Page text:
London Chess Conference

The London Chess Conference took place at the Hilton Olympia from 10 - 12 December and was timed to coincide with the start of the 8th London Chess Classic.

There's an article here about it, by one of the presenters, Sean Marsh.   The official website is here.

The topic of the Conference was 'The Didactics of Chess'.   To save you looking it up, 'didactics' means 'the science, art, or practice of teaching'.   So the Conference focused on different ways of teaching chess, mainly to children.   Speakers from around the World included Malcolm Pein (Chess in Schools and Communities), Mike Basman (ex-UK Schools Chess Challenge) and Kevin O'Connell (formerly from Ipswich).

It would be useful if the speakers' papers could be published, but there's no word on that yet.

Monday, 19 December 2016

Get on board with chess

An article in The Times today - here - explains why Lord Price, former chairman of the John Lewis Partnership, believes that children should start playing chess.

Meanwhile, yesterday's Telegraph reports that 'MPs call for chess to be redefined as a mindsport'.   Perhaps this is a better line to follow than wanting chess to be declared a 'sport'.   The lack of physical effort needed will always preclude it from becoming a 'sport'.

Sunday, 18 December 2016

London Junior Championships results

The first age-groups (Under 10s and Under 14s) played this weekend in the London Junior Championships.   The remaining age-groups (Under 8, 12, 16, 18) play in the week after Christmas.

Six children from Bury Knights JCC competed in these events.   In each age-group there are two sections: Minor and Major.   To qualify for the Under 10 Major section, players had to score at least 4½/6 in a qualifying tournament.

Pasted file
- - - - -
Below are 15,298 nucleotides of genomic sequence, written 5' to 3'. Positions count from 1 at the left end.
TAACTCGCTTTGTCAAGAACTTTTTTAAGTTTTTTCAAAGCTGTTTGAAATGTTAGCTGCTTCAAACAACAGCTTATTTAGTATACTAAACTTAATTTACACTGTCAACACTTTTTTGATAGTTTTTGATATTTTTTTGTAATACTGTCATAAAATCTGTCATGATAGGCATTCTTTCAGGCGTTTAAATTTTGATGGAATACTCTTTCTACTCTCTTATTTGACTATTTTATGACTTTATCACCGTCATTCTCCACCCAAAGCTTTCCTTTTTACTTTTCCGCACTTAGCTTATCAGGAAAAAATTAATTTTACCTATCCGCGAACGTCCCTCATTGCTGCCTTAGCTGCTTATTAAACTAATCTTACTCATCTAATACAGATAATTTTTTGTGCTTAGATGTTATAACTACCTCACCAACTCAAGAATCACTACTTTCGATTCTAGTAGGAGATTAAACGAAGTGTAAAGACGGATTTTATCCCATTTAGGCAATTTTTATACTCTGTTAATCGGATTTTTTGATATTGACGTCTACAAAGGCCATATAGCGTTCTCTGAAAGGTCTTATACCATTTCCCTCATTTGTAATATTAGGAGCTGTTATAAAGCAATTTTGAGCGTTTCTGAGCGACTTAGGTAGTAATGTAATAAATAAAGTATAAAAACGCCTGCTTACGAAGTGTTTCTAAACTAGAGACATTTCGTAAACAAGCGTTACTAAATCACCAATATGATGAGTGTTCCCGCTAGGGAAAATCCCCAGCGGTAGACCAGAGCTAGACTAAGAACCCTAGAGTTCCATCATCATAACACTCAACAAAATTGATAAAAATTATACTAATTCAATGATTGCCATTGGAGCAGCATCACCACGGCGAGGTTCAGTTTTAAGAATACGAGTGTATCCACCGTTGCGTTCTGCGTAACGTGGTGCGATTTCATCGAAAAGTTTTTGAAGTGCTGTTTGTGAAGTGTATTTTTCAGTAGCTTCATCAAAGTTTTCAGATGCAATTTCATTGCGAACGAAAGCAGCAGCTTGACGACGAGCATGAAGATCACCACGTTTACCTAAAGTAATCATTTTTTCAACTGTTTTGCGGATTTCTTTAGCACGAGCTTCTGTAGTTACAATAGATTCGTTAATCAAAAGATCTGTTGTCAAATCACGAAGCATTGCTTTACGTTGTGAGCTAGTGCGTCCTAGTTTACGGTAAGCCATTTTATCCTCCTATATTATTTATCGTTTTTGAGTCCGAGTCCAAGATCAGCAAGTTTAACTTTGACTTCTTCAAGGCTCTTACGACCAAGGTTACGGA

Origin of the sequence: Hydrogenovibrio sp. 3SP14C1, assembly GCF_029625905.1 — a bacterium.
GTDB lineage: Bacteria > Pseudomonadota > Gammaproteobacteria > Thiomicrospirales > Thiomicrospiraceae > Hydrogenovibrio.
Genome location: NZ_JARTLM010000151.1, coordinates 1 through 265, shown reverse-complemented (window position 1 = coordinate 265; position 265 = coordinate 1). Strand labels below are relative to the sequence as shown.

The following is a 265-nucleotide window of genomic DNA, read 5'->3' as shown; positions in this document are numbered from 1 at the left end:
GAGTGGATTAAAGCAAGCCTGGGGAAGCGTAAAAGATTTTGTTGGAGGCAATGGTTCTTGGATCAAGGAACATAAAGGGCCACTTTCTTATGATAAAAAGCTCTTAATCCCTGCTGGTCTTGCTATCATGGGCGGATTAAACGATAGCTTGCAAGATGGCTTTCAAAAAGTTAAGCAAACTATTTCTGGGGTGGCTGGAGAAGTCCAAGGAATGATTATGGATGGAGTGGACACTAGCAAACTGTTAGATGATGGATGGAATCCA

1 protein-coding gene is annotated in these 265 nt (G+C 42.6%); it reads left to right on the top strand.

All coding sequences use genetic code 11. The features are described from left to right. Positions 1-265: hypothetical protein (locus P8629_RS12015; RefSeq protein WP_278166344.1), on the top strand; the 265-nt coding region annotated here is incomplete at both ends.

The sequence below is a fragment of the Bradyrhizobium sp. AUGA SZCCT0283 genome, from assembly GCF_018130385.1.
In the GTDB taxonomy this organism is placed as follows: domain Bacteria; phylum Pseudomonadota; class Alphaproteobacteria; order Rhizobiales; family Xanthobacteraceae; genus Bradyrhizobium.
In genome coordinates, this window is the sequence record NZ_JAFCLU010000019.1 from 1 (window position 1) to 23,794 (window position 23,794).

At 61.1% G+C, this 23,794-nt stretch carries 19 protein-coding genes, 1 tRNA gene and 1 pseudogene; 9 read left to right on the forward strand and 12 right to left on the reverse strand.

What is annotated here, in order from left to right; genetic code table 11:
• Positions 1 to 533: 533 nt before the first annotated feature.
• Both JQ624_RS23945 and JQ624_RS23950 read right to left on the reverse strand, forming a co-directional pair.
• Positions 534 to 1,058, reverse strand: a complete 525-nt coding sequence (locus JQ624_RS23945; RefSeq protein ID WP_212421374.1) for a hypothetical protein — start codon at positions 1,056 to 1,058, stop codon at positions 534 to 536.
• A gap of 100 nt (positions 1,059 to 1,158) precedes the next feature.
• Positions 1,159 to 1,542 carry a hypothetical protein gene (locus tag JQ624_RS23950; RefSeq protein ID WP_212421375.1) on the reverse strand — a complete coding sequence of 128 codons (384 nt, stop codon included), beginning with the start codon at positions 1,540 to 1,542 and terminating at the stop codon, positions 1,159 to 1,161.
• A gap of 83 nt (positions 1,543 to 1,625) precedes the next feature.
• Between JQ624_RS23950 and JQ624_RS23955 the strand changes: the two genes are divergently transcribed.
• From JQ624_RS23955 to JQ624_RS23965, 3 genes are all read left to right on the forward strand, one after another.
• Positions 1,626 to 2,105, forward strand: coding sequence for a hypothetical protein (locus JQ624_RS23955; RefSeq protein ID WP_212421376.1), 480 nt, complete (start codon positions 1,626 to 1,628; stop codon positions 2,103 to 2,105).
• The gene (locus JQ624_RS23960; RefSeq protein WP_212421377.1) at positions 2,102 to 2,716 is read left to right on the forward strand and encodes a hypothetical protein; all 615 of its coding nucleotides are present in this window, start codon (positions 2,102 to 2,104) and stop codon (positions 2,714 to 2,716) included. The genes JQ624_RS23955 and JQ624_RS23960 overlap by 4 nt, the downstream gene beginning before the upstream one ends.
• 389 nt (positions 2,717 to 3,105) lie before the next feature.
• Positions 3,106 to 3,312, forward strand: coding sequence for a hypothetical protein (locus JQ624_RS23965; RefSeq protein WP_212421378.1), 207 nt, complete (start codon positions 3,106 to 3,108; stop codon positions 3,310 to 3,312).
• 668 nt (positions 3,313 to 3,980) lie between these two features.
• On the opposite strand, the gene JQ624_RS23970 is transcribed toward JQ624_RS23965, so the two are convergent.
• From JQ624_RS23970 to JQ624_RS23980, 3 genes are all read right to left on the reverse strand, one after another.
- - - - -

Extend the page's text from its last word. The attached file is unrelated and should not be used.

The only Suffolk entrant in the Under 10 Major section was seven-year old Rowan Kent, who attends Woodbridge School and is also a member of the Bury Knights.   Rowan scored 2/7, but has another two years in the same section.   After Christmas he will play in the Under 8 section, where he should stand a much better chance of a good score.   There were two local entrants in the Under 10 Minor section: Amy John and Toby Martin.   Amy, who is only eight years old, scored 4/7.   She won her first three games but then faced the top seed in Round 4.   Toby scored 3½/7.

In the Under 14 section there is no qualifying requirement.   Entrants are divided into Major and Minor sections according to grade, with the Minor section only open to players graded 120 or below.   12-year old Tom Roy, graded 91, had an excellent tournament, scoring 4½/6 to finish in joint third place in the Minor section.   He will have two more years to play in the Under 14s, so should be able to move up to the Major section next year.

Adam John, still only 10 years old and graded 129, played in the Under 14 Major section.   He scored an excellent 3½/6.   After Christmas he will play in the Under 12 Major.   His brother Alan was unable to complete the tournament and withdrew today.

Saturday, 17 December 2016